anarchy symbols>?

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still going through these...

Postby adam_dragon » Fri Sep 11, 2009 8:59 pm

(i'm not really an anarchist. it's too simplistic.)


technically the world may already be in a state of anarchy, because law is nothing but a strong suggestion, issued by authority, at threat of force, fine, and imprisonment, but it is not issued by someone with a leash on your neck who can scold you every other second. you are basically free to do what you want with your time. we behave because we want to +/-.
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Postby Kazuya » Sun Sep 13, 2009 12:14 pm

adam_dragon wrote:(i'm not really an anarchist. it's too
simplistic.)

technically the world may already be in a state of anarchy, because law is
nothing but a strong suggestion, issued by authority, at threat of force, fine, and imprisonment, but it is not issued by someone with a leash on your neck who can scold you every other second. you are basically free to do what you want with your time. we behave because we want to +/-.


I don't think that you understand the concept of anarchy. I am an anarcho-socialist (socialist in the US american meaning of the word) myself. But when I read your posts, my first impression is, that you don't know the difference between Anomie and Anarchy. Both words are of greek origin with "a" meaning without and "Narchia" enforced ruler. While "Nomos" means law. In an anarchistic society the laws are not made by rulers or the government, but directly by the society. And they are more than just strong suggestions, they are law in their original meaning. In that way anarchy is similar to an extreme form of federalism.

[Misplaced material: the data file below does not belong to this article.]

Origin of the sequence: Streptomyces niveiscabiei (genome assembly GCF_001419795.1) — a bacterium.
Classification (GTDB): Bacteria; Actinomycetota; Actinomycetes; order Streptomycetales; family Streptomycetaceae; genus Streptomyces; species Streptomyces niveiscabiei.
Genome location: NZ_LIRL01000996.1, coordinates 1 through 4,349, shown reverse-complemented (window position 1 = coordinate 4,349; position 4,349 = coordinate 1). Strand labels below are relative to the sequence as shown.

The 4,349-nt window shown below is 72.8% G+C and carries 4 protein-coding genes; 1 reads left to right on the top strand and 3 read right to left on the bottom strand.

Your concept of anarchy seems to me to be some sort of a "Tyler Durden Anarchy" derivation. But that's just a media invention without any ties to the intellectual work of actual anarchists.
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Postby adam_dragon » Sun Sep 13, 2009 8:36 pm

I don't think that you understand the concept of anarchy...

In an anarchistic society the laws are not made by rulers or the government, but directly by the society. And they are more than just strong suggestions, they are law in their original meaning. In that way anarchy is similar to an extreme form of federalism.




"an⋅ar⋅chy
  /ˈænərki/ [an-er-kee]

–noun
1. a state of society without government or law.
2. political and social disorder due to the absence of governmental control: The death of the king was followed by a year of anarchy.
3. a theory that regards the absence of all direct or coercive government as a political ideal and that proposes the cooperative and voluntary association of individuals and groups as the principal mode of organized society.
4. confusion; chaos; disorder: Intellectual and moral anarchy followed his loss of faith. "


please focus your attention on #3. then get back to me.
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Postby Kazuya » Sun Sep 13, 2009 11:28 pm

adam_dragon wrote:"an⋅ar⋅chy
  /ˈænərki/ [an-er-kee]

–noun
1. a state of society without government or law.
2. political and social disorder due to the absence of governmental control: The death of the king was followed by a year of anarchy.
3. a theory that regards the absence of all direct or coercive government as a political ideal and that proposes the cooperative and voluntary association of individuals and groups as the principal mode of organized society.
4. confusion; chaos; disorder: Intellectual and moral anarchy followed his loss of faith. "


please focus your attention on #3. then get back to me.